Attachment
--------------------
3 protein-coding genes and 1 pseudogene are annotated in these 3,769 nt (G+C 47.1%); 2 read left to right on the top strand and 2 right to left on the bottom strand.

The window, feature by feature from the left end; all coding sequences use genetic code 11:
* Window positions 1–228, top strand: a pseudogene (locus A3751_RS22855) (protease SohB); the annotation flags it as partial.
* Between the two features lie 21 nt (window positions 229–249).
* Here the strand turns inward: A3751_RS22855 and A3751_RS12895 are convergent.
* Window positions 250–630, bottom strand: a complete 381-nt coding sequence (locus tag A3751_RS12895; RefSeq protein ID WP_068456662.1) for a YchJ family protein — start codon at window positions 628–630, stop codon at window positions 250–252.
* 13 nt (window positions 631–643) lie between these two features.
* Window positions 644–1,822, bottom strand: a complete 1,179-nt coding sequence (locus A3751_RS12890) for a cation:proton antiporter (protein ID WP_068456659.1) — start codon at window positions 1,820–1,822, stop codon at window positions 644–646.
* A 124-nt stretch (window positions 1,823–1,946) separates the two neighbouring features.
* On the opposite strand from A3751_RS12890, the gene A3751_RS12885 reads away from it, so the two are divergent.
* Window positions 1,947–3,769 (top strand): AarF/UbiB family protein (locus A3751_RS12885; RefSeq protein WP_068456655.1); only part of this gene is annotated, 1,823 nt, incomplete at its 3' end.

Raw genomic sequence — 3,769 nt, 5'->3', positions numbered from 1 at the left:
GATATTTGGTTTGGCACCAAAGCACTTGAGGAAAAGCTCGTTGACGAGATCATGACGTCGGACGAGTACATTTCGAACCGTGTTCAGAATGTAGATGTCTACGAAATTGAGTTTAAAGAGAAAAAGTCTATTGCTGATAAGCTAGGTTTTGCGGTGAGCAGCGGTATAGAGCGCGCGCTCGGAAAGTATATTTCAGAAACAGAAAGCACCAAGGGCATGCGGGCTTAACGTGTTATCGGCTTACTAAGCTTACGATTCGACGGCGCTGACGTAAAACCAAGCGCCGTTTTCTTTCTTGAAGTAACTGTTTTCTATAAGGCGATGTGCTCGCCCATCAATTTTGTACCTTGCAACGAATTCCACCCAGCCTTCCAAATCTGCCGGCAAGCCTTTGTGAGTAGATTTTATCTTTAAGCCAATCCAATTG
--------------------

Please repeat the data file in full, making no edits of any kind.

3 protein-coding genes and 1 pseudogene are annotated in these 3,769 nt (G+C 47.1%); 2 read left to right on the top strand and 2 right to left on the bottom strand.

The window, feature by feature from the left end; all coding sequences use genetic code 11:
* Window positions 1–228, top strand: a pseudogene (locus A3751_RS22855) (protease SohB); the annotation flags it as partial.
* Between the two features lie 21 nt (window positions 229–249).
* Here the strand turns inward: A3751_RS22855 and A3751_RS12895 are convergent.
* Window positions 250–630, bottom strand: a complete 381-nt coding sequence (locus tag A3751_RS12895; RefSeq protein ID WP_068456662.1) for a YchJ family protein — start codon at window positions 628–630, stop codon at window positions 250–252.
* 13 nt (window positions 631–643) lie between these two features.
* Window positions 644–1,822, bottom strand: a complete 1,179-nt coding sequence (locus A3751_RS12890) for a cation:proton antiporter (protein ID WP_068456659.1) — start codon at window positions 1,820–1,822, stop codon at window positions 644–646.
* A 124-nt stretch (window positions 1,823–1,946) separates the two neighbouring features.
* On the opposite strand from A3751_RS12890, the gene A3751_RS12885 reads away from it, so the two are divergent.
* Window positions 1,947–3,769 (top strand): AarF/UbiB family protein (locus A3751_RS12885; RefSeq protein WP_068456655.1); only part of this gene is annotated, 1,823 nt, incomplete at its 3' end.

Raw genomic sequence — 3,769 nt, 5'->3', positions numbered from 1 at the left:
GATATTTGGTTTGGCACCAAAGCACTTGAGGAAAAGCTCGTTGACGAGATCATGACGTCGGACGAGTACATTTCGAACCGTGTTCAGAATGTAGATGTCTACGAAATTGAGTTTAAAGAGAAAAAGTCTATTGCTGATAAGCTAGGTTTTGCGGTGAGCAGCGGTATAGAGCGCGCGCTCGGAAAGTATATTTCAGAAACAGAAAGCACCAAGGGCATGCGGGCTTAACGTGTTATCGGCTTACTAAGCTTACGATTCGACGGCGCTGACGTAAAACCAAGCGCCGTTTTCTTTCTTGAAGTAACTGTTTTCTATAAGGCGATGTGCTCGCCCATCAATTTTGTACCTTGCAACGAATTCCACCCAGCCTTCCAAATCTGCCGGCAAGCCTTTGTGAGTAGATTTTATCTTTAAGCCAATCCAATTG